Interest rates on business loans are determined mainly by interbank market rates, which are themselves strongly influenced by monetary policy. For some years now, the Eurosystem’s monetary policy has indirectly done much to facilitate access to bank finance for businesses (and households). The measures implemented since 2014 have cut the cost of funds for credit institutions. The latter also have access to loans at advantageous rates via the targeted longer-term refinancing operations. Furthermore, the asset purchase programme made it easier for them to free up liquidity which could be allocated to new loans. Finally, as a result of competition, the reduction in banks’ funding costs led to firms being offered lower medium-term and long-term borrowing rates, and caused short-term rates to stabilise at a low level.
These findings are confirmed by businesses themselves which – in various surveys - have indicated that their credit conditions have improved since 2014, and were particularly favourable between 2016 and 2019. However, owing to the increased risks, these conditions were tightened slightly at the end of the period, and that affected all categories of firms regardless of size.
However, the examination of these data is not sufficient in itself to determine whether structural effects emerged following the law’s entry into force; it needs to be supplemented by an econometric analysis which can separate any impact of the law from other effects. The chosen approach therefore consisted in examining business credit dynamics to identify any divergences compared to what might normally be expected in view of the economic situation and banks’ funding costs.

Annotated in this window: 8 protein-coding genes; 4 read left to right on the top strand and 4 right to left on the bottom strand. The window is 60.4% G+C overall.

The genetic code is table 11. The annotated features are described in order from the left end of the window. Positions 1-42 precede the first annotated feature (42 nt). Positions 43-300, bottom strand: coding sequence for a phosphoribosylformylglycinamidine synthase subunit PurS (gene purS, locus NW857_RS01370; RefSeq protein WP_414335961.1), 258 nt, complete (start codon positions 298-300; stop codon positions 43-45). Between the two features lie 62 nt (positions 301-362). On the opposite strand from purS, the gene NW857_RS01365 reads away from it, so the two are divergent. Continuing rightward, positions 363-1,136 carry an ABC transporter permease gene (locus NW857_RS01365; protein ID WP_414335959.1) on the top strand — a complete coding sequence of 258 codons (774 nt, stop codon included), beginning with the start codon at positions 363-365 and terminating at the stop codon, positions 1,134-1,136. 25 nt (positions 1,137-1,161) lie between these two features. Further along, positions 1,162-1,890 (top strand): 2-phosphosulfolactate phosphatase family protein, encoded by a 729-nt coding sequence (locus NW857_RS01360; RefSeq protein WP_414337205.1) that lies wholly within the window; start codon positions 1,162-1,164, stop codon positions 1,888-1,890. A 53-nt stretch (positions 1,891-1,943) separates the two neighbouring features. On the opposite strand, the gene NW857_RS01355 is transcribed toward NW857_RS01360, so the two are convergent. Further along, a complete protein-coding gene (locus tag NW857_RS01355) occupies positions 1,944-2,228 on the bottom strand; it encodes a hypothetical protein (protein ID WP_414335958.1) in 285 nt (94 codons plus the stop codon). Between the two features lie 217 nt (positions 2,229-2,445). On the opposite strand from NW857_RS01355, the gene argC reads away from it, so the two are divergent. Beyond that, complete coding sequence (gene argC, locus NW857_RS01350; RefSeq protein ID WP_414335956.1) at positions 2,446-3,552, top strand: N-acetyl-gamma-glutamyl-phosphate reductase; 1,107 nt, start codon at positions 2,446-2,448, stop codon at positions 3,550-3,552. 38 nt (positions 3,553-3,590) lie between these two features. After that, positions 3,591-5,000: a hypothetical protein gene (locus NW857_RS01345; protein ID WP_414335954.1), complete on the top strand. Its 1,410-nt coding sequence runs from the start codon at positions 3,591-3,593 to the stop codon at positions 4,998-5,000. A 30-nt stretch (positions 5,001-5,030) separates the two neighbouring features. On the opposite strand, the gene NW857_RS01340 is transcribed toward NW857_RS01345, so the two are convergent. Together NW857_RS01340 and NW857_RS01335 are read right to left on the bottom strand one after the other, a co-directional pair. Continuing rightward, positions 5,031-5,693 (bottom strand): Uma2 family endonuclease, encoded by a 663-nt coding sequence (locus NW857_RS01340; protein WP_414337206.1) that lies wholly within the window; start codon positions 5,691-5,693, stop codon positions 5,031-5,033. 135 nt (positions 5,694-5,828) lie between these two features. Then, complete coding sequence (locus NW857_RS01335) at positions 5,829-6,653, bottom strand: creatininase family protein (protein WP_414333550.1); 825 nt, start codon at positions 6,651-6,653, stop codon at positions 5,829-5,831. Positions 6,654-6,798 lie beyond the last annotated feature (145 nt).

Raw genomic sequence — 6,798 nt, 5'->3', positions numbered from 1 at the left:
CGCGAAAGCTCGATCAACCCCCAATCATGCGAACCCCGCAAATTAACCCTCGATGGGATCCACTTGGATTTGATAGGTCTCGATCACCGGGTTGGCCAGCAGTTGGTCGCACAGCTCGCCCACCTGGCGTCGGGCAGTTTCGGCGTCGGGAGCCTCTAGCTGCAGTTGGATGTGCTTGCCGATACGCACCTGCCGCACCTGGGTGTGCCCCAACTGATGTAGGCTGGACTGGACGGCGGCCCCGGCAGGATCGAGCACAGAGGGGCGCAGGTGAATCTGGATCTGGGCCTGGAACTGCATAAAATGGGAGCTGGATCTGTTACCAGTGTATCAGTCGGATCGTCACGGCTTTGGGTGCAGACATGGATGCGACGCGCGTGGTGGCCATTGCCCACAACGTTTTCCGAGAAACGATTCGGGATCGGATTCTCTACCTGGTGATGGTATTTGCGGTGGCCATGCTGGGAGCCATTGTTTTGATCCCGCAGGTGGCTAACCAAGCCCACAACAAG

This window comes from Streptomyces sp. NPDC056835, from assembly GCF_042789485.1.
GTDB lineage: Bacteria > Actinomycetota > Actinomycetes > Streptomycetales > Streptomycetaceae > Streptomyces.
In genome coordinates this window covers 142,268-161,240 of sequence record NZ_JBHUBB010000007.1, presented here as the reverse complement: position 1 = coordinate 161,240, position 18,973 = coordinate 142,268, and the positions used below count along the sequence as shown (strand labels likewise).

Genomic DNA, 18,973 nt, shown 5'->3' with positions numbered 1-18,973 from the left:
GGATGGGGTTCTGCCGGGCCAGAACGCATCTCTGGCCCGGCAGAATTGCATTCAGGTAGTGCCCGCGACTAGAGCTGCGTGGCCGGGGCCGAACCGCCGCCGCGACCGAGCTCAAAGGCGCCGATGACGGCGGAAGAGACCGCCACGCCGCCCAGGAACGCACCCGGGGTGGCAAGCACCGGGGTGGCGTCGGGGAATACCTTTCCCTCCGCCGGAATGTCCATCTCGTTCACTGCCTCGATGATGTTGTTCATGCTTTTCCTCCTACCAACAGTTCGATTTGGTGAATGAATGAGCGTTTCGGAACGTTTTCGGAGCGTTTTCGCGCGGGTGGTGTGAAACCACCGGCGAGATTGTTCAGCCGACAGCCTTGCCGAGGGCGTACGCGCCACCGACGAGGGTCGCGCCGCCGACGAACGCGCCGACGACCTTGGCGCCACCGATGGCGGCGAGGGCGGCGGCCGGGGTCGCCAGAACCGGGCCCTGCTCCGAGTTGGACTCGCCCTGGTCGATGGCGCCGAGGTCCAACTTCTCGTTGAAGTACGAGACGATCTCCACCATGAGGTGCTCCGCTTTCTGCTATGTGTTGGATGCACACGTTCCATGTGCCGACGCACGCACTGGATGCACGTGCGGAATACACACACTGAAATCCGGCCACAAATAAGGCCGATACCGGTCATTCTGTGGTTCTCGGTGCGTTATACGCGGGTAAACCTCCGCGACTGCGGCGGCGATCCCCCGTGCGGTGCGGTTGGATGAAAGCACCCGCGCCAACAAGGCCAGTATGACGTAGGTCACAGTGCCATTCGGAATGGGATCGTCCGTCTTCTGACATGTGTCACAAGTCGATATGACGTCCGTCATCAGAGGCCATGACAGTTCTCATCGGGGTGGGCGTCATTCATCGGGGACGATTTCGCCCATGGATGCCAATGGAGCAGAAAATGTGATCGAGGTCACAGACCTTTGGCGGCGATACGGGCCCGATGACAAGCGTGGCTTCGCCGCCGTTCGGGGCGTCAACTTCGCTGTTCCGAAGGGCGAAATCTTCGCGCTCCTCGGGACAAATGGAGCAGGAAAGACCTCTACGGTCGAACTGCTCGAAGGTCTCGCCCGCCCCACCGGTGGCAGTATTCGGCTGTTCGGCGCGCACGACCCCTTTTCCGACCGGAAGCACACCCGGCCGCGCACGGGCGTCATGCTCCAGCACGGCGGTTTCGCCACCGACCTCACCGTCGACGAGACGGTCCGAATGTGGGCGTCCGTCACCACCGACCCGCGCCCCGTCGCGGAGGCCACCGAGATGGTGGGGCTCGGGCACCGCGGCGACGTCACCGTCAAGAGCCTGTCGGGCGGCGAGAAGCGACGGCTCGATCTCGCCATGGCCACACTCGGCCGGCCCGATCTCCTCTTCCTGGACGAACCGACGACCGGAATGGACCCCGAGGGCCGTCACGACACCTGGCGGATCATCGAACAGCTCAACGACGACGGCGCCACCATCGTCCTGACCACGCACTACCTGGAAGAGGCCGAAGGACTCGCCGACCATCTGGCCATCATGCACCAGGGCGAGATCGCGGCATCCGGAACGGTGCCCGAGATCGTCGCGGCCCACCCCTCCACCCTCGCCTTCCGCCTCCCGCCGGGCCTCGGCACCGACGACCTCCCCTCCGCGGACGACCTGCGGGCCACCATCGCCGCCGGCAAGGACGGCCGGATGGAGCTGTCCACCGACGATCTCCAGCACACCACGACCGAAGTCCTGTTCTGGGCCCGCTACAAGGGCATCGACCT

The econometric results do not show any significant structural change in the credit situation that could potentially be linked to the entry into force of the law. In general, the stock of loans to businesses follows a relatively stable trend although it is actually influenced by cyclical developments to some extent, and after a time lag. Moreover, bank loans to large firms seem to be the only ones influenced by interest rate changes, though the effect is not very significant. Part of the reason may be that, unlike most SMEs, some large firms are able to access market financing when the interest rates charged by credit institutions are deemed too high.
In conclusion, none of the information examined indicates any detrimental effect on lending to SMEs since 2014.
 Since 2018, this requirement no longer applies to loans of less than € 25,000, provided they do not comprise a penalty clause and are not covered by collateral or guarantees.
 However, it should be noted that the data taken into account for the analysis were available up to the end of 2019 for some variables and up to February 2020 for others, i.e. before the eruption of the Covid-19 crisis. That crisis is liable to result in fundamental changes in the situation from the point of view of both credit institutions and firms. The conclusions drawn here will therefore need to be reassessed in a few months’ time.